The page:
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    The End of the Bronze Age: Changes in Warfare and the Catastrophe Ca.1200 B.C. (Paperback) By (author) Robert Drews

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    DescriptionThe Bronze Age came to a close early in the twelfth century b.c. with one of the worst calamities in history: over a period of several decades, destruction descended upon key cities throughout the Eastern Mediterranean, bringing to an end the Levantine, Hittite, Trojan, and Mycenaean kingdoms and plunging some lands into a dark age that would last more than four hundred years. In his attempt to account for this destruction, Robert Drews rejects the traditional explanations and proposes a military one instead.


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  • Full bibliographic data for The End of the Bronze Age

    Title
    The End of the Bronze Age
    Subtitle
    Changes in Warfare and the Catastrophe Ca.1200 B.C.
    Authors and contributors
    By (author) Robert Drews
    Physical properties
    Format: Paperback
    Number of pages: 264
    Width: 155 mm
    Height: 231 mm
    Thickness: 18 mm
    Weight: 499 g
    Language
    English
    ISBN
    ISBN 13: 9780691025919
    ISBN 10: 0691025916
    Classifications

    B&T Book Type: NF
    BIC subject category V2: HBG, JW
    Nielsen BookScan Product Class 3: T5.4
    BIC E4L: HIS
    BIC subject category V2: HBLA
    B&T Modifier: Region of Publication: 01
    BIC geographical qualifier V2: 1QSM
    B&T Modifier: Geographic Designator: 05
    Libri: I-HP
    LC subject heading:
    Warengruppen-Systematik des deutschen Buchhandels: 27400
    Ingram Subject Code: HP
    B&T General Subject: 431
    Ingram Theme: CHRN/ANCIEN
    DC22: 930
    Ingram Theme: CULT/GREECE
    B&T Modifier: Academic Level: 02
    B&T Modifier: Geographic Designator: 07
    B&T Merchandise Category: UP
    BISAC V2.8: HIS002010
    B&T Approval Code: A44091000, A17520000
    LC subject heading: ,
    BISAC V2.8: HIS027000
    DC20: 930.091822
    BIC subject category V2: 1QSM
    Thema V1.0: JW, NHB, NHC
    Edition statement
    Revised ed.
    Illustrations note
    10 halftones, 4 figures
    Publisher
    Princeton University Press
    Imprint name
    Princeton University Press
    Publication date
    11 January 1996
    Publication City/Country
    New Jersey
    Review quote
    "[The End of the Bronze Age] provides a concise overview of the problem and the present state of our knowledge... Drews has produced a thought-provoking work with an intriguing thesis, informative and thorough in its scholarship, sound and imaginative in its arguments."--J. P. Karras, The Journal of Military History "[Drews] has differentiated between evidence and speculation so that those who will continue to debate the Catastrophe can use the book effectively. What is more important is that he has laid to rest some archaeological factoids which in their turn were based on no more than guesswork."--David W. J. Gill, Bryn Mawr Classical Review "Unusually sophisticated... Well argued and learned."--A. M. Snodgrass, The Times Literary Supplement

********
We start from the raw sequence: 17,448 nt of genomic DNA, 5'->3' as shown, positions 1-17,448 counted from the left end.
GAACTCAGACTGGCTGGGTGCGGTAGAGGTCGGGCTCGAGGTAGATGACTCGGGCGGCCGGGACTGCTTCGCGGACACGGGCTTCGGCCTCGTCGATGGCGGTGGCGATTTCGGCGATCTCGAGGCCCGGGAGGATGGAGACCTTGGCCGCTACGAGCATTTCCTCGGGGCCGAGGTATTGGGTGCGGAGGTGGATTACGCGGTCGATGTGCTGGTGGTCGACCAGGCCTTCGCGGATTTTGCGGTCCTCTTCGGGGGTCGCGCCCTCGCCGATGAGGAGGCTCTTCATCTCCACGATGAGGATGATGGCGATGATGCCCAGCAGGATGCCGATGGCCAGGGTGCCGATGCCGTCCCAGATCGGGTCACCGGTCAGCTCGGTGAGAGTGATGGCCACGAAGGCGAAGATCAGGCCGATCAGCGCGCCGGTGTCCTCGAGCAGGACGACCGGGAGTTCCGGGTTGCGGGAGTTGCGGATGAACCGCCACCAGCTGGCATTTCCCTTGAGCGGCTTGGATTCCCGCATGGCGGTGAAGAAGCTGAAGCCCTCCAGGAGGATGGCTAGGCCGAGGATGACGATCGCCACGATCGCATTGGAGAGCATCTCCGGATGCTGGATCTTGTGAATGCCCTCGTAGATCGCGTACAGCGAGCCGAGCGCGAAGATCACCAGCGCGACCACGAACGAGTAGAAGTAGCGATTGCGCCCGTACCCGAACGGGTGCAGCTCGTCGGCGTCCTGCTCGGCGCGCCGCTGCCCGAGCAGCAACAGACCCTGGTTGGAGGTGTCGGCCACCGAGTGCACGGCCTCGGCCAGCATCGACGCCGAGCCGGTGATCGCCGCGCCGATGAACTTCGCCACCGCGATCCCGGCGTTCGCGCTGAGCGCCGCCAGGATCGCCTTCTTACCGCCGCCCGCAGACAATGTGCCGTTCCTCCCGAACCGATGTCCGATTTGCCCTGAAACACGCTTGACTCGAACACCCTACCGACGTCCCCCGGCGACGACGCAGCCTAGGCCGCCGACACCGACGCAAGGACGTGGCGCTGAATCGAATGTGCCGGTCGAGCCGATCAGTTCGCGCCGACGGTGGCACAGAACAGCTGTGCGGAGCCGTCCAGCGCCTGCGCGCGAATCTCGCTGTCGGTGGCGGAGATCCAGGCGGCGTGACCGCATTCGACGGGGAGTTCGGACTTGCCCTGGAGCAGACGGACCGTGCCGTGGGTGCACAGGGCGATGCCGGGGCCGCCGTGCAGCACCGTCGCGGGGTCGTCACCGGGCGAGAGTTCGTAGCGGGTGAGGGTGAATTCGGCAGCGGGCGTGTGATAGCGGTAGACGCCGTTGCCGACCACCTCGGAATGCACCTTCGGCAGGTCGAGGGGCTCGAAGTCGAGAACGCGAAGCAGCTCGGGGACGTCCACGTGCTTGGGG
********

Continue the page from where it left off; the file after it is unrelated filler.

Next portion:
Back cover copy
    The Bronze Age came to a close early in the twelfth century B.C. with one of the worst calamities in history: over a period of several decades, destruction descended upon key cities throughout the Eastern Mediterranean, bringing to an end the Levantine, Hittite, Trojan, and Mycenaean kingdoms and plunging some lands into a dark age that would last more than four hundred years. In his attempt to account for this destruction, Robert Drews rejects the traditional explanations - earthquakes, migrations, drought, systems collapse - and proposes a military one instead. Combining fascinating archaeological facts with vivid descriptions of military tactics, Drews presents the transition from chariot to infantry warfare as the primary cause of the Great Kingdoms' downfall. Late in the thirteenth century B.C. the barbarians who until then had been little cause for concern to the Great Kingdoms, and who had served the kings as mercenary "runners" in support of the chariots, awoke to the fact that en masse they could destroy a chariot army. There followed an orgy of slaughter, looting, and destruction. From the ashes arose the city-states of Greece and the tribal confederacy of Israel, communities that depended on massed formations of infantrymen. In making these arguments, the author uses textual and archaeological evidence to reconstruct what actually happened in the Bronze Age chariot battles, as well as the combat that characterized the Catastrophe.
    Table of contents
    List of Illustrations Ch. 2The Catastrophe Surveyed Pt. 2Alternative Explanations of the Catastrophe Ch. 4Migrations Ch. 5Ironworking Ch. 6Drought Ch. 7Systems Collapse Ch. 8Raiders Pt. 3A Military Explanation of the Catastrophe Ch. 10The Chariot Warfare of the Late Bronze Age Ch. 11Footsoldiers in the Late Bronze Age Ch. 12Infantry and Horse Troops in the Early Iron Age Ch. 13Changes in Armor and Weapons at the End of the Bronze Age Ch. 14The End of Chariot Warfare in the Catastrophe Bibliography Index